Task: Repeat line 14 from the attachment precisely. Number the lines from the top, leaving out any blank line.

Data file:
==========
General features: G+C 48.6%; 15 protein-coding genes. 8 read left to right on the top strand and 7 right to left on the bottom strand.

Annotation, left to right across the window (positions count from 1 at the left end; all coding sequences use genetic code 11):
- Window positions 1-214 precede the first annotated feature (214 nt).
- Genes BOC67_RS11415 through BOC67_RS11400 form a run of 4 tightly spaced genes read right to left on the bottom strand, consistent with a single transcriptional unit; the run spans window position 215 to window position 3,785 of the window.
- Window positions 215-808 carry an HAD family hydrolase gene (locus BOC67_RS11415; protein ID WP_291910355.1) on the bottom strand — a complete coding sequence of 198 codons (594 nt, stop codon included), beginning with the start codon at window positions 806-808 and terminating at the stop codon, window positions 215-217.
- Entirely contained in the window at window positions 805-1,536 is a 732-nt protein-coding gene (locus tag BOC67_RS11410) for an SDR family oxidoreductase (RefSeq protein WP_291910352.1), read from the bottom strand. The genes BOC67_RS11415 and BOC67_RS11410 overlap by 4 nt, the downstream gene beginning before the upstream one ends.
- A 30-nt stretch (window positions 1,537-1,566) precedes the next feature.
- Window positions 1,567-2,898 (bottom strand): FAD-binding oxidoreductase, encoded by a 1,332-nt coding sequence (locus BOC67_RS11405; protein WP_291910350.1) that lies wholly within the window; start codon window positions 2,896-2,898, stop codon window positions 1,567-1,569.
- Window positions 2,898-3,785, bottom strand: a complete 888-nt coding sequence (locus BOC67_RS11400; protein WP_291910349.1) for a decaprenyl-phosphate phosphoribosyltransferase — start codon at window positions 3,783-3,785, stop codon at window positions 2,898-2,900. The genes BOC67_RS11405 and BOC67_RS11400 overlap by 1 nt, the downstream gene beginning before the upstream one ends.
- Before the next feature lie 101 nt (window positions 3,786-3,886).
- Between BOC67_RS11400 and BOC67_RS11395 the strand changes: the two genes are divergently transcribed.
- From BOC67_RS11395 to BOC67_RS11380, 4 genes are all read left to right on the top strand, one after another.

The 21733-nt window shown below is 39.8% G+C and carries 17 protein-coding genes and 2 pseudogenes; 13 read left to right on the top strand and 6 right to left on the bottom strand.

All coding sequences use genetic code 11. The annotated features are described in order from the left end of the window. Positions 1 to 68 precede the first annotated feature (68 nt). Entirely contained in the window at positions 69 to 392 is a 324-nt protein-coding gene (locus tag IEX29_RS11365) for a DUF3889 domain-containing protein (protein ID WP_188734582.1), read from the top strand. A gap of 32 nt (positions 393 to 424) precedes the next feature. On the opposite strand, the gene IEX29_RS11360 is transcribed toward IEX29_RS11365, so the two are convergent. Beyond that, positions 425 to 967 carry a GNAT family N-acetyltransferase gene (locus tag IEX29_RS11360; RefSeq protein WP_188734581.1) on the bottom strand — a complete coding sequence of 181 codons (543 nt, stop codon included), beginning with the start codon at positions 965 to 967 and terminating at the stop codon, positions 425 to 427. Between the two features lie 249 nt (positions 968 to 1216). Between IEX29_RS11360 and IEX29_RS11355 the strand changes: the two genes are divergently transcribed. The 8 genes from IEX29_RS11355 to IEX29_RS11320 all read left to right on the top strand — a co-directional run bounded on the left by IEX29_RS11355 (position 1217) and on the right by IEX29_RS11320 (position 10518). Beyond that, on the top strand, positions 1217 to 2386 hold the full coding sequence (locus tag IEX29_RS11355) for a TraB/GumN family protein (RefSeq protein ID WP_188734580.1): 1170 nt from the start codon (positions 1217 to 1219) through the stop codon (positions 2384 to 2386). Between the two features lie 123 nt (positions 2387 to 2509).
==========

All coding sequences use genetic code 11. The annotated features are described in order from the left end of the window. Positions 1 to 68 precede the first annotated feature (68 nt). Entirely contained in the window at positions 69 to 392 is a 324-nt protein-coding gene (locus tag IEX29_RS11365) for a DUF3889 domain-containing protein (protein ID WP_188734582.1), read from the top strand. A gap of 32 nt (positions 393 to 424) precedes the next feature. On the opposite strand, the gene IEX29_RS11360 is transcribed toward IEX29_RS11365, so the two are convergent. Beyond that, positions 425 to 967 carry a GNAT family N-acetyltransferase gene (locus tag IEX29_RS11360; RefSeq protein WP_188734581.1) on the bottom strand — a complete coding sequence of 181 codons (543 nt, stop codon included), beginning with the start codon at positions 965 to 967 and terminating at the stop codon, positions 425 to 427. Between the two features lie 249 nt (positions 968 to 1216). Between IEX29_RS11360 and IEX29_RS11355 the strand changes: the two genes are divergently transcribed. The 8 genes from IEX29_RS11355 to IEX29_RS11320 all read left to right on the top strand — a co-directional run bounded on the left by IEX29_RS11355 (position 1217) and on the right by IEX29_RS11320 (position 10518). Beyond that, on the top strand, positions 1217 to 2386 hold the full coding sequence (locus tag IEX29_RS11355) for a TraB/GumN family protein (RefSeq protein ID WP_188734580.1): 1170 nt from the start codon (positions 1217 to 1219) through the stop codon (positions 2384 to 2386). Between the two features lie 123 nt (positions 2387 to 2509).